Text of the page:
If you didn't get to do the trial burn, don't worry! Part of the fun with old stoves is getting them going and cleaning them up!
Cleaning full service next ;)
Ok, we have a stove with no case?
This shouldn't be a problem! Let me show you the tins that two of our 96 type stoves came in.
Yup, OXO. The best bit is that on the side of one of the lids it says "Perfect as a Lunch Box". See, people back then were smart and knew how to re-use and re-purpose things. And packaging didn't just create landfill. Perhaps, as a society we could learn from them?!
I doubt that you'll be lucky enough to come across lots of oxo tins though. Thankfully, Amazon has an answer.
A small child's lunchbox! Dimensions ARE important as otherwise you won't close the lid...
Or let's check the army & navy store.
Or for a larger stove (an 00 size in this instance), a Zebra Head stainless billy can.
What can you find for yours? A Dr Who themed box from HMV? Let us know ;)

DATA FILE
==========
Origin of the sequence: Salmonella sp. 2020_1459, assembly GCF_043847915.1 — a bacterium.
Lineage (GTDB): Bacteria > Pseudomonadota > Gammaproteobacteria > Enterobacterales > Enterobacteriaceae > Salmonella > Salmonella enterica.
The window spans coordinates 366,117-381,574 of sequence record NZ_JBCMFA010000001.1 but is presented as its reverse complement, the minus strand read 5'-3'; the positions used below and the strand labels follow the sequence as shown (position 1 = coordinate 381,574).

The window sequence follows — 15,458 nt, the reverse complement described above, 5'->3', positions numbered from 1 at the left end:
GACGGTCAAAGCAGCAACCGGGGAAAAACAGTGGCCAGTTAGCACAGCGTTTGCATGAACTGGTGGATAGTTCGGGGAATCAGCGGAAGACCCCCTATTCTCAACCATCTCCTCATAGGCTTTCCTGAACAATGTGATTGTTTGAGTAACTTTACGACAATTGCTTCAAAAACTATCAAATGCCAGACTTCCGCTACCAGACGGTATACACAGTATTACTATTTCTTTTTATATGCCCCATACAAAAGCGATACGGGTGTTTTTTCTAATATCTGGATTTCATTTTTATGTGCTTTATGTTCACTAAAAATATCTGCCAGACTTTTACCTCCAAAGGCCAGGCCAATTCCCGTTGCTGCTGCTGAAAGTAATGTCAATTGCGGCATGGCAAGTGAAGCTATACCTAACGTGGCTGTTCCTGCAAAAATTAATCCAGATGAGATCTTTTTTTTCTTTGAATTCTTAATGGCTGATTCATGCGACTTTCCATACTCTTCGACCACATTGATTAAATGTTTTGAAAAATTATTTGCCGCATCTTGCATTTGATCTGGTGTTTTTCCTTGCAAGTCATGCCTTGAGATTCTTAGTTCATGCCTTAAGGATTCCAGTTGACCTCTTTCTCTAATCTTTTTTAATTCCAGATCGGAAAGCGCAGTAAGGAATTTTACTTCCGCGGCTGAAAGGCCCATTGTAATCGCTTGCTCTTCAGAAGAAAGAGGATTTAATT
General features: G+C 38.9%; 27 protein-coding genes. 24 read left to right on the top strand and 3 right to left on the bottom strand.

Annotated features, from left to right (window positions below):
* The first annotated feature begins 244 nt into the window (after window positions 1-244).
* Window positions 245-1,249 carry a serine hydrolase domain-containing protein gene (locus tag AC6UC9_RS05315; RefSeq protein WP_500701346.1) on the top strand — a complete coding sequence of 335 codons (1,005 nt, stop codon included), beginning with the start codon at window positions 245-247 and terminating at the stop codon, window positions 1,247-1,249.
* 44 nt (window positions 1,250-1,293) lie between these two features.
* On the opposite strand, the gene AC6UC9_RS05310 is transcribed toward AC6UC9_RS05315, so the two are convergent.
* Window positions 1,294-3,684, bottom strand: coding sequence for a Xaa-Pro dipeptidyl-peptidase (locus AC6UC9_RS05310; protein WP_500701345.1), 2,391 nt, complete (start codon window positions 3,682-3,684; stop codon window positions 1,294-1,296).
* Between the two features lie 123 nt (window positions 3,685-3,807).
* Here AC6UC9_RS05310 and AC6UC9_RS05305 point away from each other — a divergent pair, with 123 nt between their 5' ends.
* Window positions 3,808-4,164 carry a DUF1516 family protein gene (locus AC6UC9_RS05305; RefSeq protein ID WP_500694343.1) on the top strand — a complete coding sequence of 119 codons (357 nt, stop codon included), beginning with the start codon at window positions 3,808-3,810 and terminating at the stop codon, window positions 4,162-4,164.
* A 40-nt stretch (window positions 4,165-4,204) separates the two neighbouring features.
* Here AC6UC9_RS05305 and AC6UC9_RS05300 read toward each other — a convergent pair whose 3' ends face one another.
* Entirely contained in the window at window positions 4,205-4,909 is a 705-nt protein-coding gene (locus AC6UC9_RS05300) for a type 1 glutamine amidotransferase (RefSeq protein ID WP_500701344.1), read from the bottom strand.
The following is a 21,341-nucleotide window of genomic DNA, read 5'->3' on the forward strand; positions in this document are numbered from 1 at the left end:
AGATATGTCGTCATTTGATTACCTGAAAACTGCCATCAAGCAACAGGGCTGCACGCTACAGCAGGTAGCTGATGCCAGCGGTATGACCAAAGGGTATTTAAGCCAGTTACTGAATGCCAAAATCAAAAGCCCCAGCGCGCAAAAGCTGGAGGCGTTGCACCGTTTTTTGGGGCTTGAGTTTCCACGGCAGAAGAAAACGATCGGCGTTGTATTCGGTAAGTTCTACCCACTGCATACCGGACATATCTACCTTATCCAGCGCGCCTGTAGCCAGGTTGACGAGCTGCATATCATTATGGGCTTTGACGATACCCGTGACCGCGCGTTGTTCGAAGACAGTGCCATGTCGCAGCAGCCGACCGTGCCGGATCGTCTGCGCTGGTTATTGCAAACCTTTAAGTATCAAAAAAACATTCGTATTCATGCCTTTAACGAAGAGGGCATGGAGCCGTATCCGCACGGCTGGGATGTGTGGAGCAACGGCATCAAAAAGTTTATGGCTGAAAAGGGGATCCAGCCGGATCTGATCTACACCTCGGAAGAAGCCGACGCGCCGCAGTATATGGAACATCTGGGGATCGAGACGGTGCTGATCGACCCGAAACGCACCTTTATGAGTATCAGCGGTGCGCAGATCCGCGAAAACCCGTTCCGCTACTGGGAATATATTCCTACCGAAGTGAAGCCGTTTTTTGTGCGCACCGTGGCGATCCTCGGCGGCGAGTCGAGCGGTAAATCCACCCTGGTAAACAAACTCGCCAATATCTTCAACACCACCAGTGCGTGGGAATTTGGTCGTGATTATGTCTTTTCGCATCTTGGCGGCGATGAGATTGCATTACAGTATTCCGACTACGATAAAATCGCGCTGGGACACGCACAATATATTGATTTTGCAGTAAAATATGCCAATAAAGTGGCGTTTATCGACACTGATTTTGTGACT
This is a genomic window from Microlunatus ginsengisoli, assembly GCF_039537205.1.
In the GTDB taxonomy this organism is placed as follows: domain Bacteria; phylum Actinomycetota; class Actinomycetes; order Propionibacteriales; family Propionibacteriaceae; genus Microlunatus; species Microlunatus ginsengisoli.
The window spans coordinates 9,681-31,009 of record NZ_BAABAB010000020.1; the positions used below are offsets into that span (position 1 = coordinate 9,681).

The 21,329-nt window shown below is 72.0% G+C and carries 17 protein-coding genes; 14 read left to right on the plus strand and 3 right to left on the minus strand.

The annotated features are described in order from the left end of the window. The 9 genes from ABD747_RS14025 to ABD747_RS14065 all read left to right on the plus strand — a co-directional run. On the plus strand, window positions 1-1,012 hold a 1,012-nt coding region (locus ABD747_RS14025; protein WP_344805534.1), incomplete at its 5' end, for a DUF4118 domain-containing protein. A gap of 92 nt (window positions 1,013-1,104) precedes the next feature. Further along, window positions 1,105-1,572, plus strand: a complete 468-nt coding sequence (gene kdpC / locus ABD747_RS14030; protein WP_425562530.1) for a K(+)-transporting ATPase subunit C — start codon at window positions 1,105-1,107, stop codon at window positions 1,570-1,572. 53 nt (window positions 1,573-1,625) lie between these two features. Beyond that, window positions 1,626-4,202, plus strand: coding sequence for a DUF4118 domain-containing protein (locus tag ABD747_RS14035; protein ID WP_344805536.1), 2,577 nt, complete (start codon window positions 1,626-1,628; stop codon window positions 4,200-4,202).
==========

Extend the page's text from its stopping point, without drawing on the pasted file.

A quick report from a cruise of the dangerous waters of the Bay of Evil.
Various classic camp stoves in various states of repair or completeness have been sighted!
Unfortunately, there aren't as many bargins at present as there used to be - hopefully that'll change as the camping season closes and winter starts.
A brief report of the skirmish follows:
There are still stoves out there! Find a stove that is complete, even if it's grotty (as long as it's not dented or badly scratched) and work out how much you are willing to pay for it!